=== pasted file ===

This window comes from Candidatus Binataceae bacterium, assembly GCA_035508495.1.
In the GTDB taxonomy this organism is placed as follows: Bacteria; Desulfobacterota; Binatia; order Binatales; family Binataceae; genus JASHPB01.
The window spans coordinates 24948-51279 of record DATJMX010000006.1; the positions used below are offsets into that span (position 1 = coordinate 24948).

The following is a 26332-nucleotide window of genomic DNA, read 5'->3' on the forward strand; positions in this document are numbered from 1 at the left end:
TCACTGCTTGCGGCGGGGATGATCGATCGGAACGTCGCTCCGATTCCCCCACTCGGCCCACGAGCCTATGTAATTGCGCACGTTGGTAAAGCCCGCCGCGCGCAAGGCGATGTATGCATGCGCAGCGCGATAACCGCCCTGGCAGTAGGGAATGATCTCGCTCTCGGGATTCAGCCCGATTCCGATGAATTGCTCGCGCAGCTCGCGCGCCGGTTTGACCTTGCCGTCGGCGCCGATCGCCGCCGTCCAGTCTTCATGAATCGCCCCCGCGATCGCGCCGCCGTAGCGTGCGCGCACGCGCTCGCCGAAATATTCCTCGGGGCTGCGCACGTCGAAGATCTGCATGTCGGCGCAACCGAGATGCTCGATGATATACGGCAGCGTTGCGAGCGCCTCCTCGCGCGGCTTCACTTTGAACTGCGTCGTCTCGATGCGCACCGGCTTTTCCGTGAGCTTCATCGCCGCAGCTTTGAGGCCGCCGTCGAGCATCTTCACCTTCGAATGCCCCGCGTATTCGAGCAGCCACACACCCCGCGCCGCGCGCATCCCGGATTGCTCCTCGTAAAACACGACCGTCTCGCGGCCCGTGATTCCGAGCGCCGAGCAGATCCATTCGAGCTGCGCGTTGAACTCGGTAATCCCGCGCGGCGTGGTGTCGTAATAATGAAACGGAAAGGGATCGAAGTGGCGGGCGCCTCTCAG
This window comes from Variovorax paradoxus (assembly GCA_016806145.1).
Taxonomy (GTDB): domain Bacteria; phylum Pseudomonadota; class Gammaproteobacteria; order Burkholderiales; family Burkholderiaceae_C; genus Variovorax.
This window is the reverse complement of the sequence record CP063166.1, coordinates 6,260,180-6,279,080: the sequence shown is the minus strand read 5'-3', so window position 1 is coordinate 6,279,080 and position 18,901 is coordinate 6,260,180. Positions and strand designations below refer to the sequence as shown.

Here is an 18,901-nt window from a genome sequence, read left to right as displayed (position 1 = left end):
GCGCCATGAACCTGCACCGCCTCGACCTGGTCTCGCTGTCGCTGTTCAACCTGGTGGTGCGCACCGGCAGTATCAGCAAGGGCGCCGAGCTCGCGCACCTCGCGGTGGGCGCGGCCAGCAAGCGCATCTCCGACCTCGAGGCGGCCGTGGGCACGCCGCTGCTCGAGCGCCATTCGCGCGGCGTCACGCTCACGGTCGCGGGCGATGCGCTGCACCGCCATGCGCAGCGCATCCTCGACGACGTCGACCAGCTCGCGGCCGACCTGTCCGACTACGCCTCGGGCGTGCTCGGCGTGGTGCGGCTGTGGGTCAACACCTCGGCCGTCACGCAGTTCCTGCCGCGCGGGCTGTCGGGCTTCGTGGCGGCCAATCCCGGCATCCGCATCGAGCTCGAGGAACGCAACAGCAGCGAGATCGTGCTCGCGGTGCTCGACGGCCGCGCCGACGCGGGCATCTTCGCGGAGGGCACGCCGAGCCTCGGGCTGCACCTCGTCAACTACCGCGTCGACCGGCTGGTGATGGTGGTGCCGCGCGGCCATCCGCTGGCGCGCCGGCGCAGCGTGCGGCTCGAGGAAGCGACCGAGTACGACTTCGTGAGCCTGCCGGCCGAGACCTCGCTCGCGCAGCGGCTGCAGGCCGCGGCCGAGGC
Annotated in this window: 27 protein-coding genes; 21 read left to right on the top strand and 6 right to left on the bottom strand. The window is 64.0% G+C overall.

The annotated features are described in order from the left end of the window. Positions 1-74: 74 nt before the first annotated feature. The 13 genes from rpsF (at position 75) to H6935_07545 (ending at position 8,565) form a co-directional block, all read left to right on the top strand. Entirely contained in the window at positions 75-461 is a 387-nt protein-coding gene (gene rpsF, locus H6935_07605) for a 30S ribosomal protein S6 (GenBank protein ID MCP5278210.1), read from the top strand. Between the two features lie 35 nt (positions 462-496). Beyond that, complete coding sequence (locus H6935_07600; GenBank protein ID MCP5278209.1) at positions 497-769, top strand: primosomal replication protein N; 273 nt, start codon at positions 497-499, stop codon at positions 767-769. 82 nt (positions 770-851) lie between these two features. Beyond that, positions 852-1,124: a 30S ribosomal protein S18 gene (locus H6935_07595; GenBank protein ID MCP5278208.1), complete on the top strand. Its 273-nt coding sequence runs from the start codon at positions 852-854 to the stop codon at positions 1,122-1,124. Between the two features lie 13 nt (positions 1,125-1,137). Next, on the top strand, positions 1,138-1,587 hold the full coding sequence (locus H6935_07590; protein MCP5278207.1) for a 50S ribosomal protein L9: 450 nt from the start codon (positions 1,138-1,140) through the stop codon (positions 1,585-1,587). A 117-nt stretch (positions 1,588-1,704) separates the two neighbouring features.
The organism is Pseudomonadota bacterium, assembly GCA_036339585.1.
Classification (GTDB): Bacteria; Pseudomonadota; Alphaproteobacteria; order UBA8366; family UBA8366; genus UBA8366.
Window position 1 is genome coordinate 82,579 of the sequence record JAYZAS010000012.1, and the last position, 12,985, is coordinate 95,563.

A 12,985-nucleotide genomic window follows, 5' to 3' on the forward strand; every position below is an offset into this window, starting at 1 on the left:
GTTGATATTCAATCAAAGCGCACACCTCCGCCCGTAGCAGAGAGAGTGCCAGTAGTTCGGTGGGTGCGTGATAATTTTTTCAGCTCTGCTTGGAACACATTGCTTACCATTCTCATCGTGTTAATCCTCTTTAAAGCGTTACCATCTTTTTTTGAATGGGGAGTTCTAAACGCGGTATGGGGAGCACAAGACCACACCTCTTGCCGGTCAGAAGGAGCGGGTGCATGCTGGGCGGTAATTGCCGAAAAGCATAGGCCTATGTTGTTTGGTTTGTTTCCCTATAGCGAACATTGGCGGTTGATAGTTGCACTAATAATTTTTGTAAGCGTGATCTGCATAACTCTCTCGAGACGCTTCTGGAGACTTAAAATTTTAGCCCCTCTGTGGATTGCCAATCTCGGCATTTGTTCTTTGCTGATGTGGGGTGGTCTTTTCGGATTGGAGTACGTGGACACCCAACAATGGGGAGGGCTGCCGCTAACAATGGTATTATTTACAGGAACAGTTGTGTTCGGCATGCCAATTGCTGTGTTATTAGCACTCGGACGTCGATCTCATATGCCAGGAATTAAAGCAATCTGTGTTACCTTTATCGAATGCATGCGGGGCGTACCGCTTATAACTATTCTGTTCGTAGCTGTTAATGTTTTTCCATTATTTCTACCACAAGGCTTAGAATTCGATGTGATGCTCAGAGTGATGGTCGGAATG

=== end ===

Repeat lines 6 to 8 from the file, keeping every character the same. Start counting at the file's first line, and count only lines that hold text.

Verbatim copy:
This window comes from Variovorax paradoxus (assembly GCA_016806145.1).
Taxonomy (GTDB): domain Bacteria; phylum Pseudomonadota; class Gammaproteobacteria; order Burkholderiales; family Burkholderiaceae_C; genus Variovorax.
This window is the reverse complement of the sequence record CP063166.1, coordinates 6,260,180-6,279,080: the sequence shown is the minus strand read 5'-3', so window position 1 is coordinate 6,279,080 and position 18,901 is coordinate 6,260,180. Positions and strand designations below refer to the sequence as shown.